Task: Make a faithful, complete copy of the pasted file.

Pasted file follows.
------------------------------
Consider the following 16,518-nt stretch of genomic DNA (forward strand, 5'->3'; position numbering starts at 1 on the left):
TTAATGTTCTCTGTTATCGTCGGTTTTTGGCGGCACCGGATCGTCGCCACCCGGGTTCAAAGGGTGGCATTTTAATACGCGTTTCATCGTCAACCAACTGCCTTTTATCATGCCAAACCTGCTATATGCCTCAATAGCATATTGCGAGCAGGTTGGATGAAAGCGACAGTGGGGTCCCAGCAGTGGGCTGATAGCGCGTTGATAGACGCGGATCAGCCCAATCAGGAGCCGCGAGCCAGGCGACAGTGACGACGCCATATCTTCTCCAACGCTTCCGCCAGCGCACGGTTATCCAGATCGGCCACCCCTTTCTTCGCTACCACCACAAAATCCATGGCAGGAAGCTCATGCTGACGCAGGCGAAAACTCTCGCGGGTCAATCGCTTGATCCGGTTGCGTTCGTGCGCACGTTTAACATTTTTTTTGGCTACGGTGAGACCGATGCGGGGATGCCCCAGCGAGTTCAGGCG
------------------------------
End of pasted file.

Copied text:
Consider the following 16,518-nt stretch of genomic DNA (forward strand, 5'->3'; position numbering starts at 1 on the left):
TTAATGTTCTCTGTTATCGTCGGTTTTTGGCGGCACCGGATCGTCGCCACCCGGGTTCAAAGGGTGGCATTTTAATACGCGTTTCATCGTCAACCAACTGCCTTTTATCATGCCAAACCTGCTATATGCCTCAATAGCATATTGCGAGCAGGTTGGATGAAAGCGACAGTGGGGTCCCAGCAGTGGGCTGATAGCGCGTTGATAGACGCGGATCAGCCCAATCAGGAGCCGCGAGCCAGGCGACAGTGACGACGCCATATCTTCTCCAACGCTTCCGCCAGCGCACGGTTATCCAGATCGGCCACCCCTTTCTTCGCTACCACCACAAAATCCATGGCAGGAAGCTCATGCTGACGCAGGCGAAAACTCTCGCGGGTCAATCGCTTGATCCGGTTGCGTTCGTGCGCACGTTTAACATTTTTTTTGGCTACGGTGAGACCGATGCGGGGATGCCCCAGCGAGTTCAGGCG